The Union Cabinet on Wednesday approved a Bill to repeal the three contentious farm laws, which triggered year-long protests at Delhi borders by thousands of farmer. Prime minister Narendra Modi on November 19 announced the laws would be annulled in the winter session of Parliament.
The repeal of these three legislations has been one of the key demands of around 40 farmer unions protesting against these reforms, while their other key demands include minimum support price for their crops as legal right.
The Modi government has been firmly resisting the demand for withdrawal of the three reformist laws. It argued the laws would free the farmers from the clutches of notified APMC market yards, the burden of levies and exploitative market intermediaries, besides giving them the freedom to sell their produce anywhere in the country and fetch more remunerative prices. Agreeing with the government, several agriculture economists and experts have also said the laws would attract the much-needed investments in agri storage and marketing infrastructure, besides incentivising value addition.
Even after Modi’s announcement, farmer leaders asserted that the protests on the Delhi borders won’t be called off until the laws are actually repealed by Parliament. They added that the government must accede to other major demands of farmers including legislative backing for MSP system and withdrawal of sections of the Electricity (Amendment) Bill 2020 that allegedly threatens to undermine the supply of subsidised electricity for farming, via alleged centralisation of the tariff policy.
The Supreme Court had, on January 12, 2021, stayed the laws and set up a four-member panel to talk to stakeholders chronicle their views, and suggest amicable solutions.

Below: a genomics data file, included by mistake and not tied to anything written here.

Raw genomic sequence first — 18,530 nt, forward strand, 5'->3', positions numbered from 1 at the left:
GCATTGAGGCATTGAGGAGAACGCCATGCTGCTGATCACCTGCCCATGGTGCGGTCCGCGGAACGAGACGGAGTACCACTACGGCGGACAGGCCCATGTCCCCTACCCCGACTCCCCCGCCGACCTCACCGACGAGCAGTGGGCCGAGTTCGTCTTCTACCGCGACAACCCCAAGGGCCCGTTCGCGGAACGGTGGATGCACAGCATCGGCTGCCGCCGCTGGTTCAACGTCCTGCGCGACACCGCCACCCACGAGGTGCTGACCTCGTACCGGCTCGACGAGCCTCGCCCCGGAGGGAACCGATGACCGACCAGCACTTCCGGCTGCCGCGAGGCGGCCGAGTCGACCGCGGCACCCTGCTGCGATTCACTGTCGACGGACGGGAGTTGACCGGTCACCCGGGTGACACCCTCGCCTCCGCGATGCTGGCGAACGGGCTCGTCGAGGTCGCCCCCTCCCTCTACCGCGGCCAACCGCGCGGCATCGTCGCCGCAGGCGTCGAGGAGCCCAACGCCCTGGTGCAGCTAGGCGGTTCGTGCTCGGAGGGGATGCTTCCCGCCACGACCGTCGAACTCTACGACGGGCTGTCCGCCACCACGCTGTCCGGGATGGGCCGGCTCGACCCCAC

Among the three laws, the Farmers’ Produce Trade and Commerce (Promotion and Facilitation) Act, 2020, seeks to give freedom to farmers to sell their produce outside the notified APMC market yards without any levy. This was supposed to ensure remunerative prices to farmers by facilitating competitive alternative trading channels. The Farmers (Empowerment and Protection) Agreement of Price Assurance and Farm Services Act, 2020, proposes to give farmers the right to get into a contract with firms to sell their produce upon harvest at a pre-agreed price. This law was aimed at transferring the risk of market volatility from farmers to companies and giving the peasants access to modern tech and better-quality inputs.
Through the Essential Commodities (Amendment) Act, 2020, the Centre wanted to remove items like cereals, pulses, oilseeds, onion and potatoes from the list of essential commodities and scrap the imposition of stock-holding limits on such items barring under “extraordinary circumstances”. This was aimed at drawing large-scale private investments and FDI into the farm sector.